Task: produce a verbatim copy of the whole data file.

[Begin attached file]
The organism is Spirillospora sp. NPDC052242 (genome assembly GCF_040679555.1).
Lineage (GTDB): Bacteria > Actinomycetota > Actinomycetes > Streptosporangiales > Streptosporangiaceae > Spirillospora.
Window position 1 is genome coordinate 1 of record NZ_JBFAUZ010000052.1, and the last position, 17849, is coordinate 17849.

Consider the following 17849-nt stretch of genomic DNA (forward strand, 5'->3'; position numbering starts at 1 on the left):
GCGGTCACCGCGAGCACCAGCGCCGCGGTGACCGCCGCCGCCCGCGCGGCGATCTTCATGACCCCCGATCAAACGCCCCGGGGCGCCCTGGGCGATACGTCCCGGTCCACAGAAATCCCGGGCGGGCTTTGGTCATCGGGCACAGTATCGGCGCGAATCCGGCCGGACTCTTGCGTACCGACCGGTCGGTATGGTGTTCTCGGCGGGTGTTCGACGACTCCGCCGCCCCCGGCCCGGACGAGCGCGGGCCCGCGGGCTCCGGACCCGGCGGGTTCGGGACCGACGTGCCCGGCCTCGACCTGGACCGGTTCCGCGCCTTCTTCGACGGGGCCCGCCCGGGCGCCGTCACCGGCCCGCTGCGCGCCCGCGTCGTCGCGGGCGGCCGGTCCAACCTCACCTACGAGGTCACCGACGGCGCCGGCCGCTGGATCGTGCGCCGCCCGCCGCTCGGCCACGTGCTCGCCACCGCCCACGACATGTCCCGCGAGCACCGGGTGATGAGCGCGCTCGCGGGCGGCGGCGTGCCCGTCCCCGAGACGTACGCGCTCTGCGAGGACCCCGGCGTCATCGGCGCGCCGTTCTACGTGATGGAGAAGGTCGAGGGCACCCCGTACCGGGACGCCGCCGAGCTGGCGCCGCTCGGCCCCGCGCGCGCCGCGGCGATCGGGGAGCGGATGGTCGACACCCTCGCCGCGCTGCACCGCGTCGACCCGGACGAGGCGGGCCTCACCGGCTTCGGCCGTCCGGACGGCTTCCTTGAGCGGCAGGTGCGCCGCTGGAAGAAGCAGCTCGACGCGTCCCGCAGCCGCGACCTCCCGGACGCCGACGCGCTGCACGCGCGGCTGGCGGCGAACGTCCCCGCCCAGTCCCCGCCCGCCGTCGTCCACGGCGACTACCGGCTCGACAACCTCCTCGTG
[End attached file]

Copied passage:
The organism is Spirillospora sp. NPDC052242 (genome assembly GCF_040679555.1).
Lineage (GTDB): Bacteria > Actinomycetota > Actinomycetes > Streptosporangiales > Streptosporangiaceae > Spirillospora.
Window position 1 is genome coordinate 1 of record NZ_JBFAUZ010000052.1, and the last position, 17849, is coordinate 17849.

Consider the following 17849-nt stretch of genomic DNA (forward strand, 5'->3'; position numbering starts at 1 on the left):
GCGGTCACCGCGAGCACCAGCGCCGCGGTGACCGCCGCCGCCCGCGCGGCGATCTTCATGACCCCCGATCAAACGCCCCGGGGCGCCCTGGGCGATACGTCCCGGTCCACAGAAATCCCGGGCGGGCTTTGGTCATCGGGCACAGTATCGGCGCGAATCCGGCCGGACTCTTGCGTACCGACCGGTCGGTATGGTGTTCTCGGCGGGTGTTCGACGACTCCGCCGCCCCCGGCCCGGACGAGCGCGGGCCCGCGGGCTCCGGACCCGGCGGGTTCGGGACCGACGTGCCCGGCCTCGACCTGGACCGGTTCCGCGCCTTCTTCGACGGGGCCCGCCCGGGCGCCGTCACCGGCCCGCTGCGCGCCCGCGTCGTCGCGGGCGGCCGGTCCAACCTCACCTACGAGGTCACCGACGGCGCCGGCCGCTGGATCGTGCGCCGCCCGCCGCTCGGCCACGTGCTCGCCACCGCCCACGACATGTCCCGCGAGCACCGGGTGATGAGCGCGCTCGCGGGCGGCGGCGTGCCCGTCCCCGAGACGTACGCGCTCTGCGAGGACCCCGGCGTCATCGGCGCGCCGTTCTACGTGATGGAGAAGGTCGAGGGCACCCCGTACCGGGACGCCGCCGAGCTGGCGCCGCTCGGCCCCGCGCGCGCCGCGGCGATCGGGGAGCGGATGGTCGACACCCTCGCCGCGCTGCACCGCGTCGACCCGGACGAGGCGGGCCTCACCGGCTTCGGCCGTCCGGACGGCTTCCTTGAGCGGCAGGTGCGCCGCTGGAAGAAGCAGCTCGACGCGTCCCGCAGCCGCGACCTCCCGGACGCCGACGCGCTGCACGCGCGGCTGGCGGCGAACGTCCCCGCCCAGTCCCCGCCCGCCGTCGTCCACGGCGACTACCGGCTCGACAACCTCCTCGTG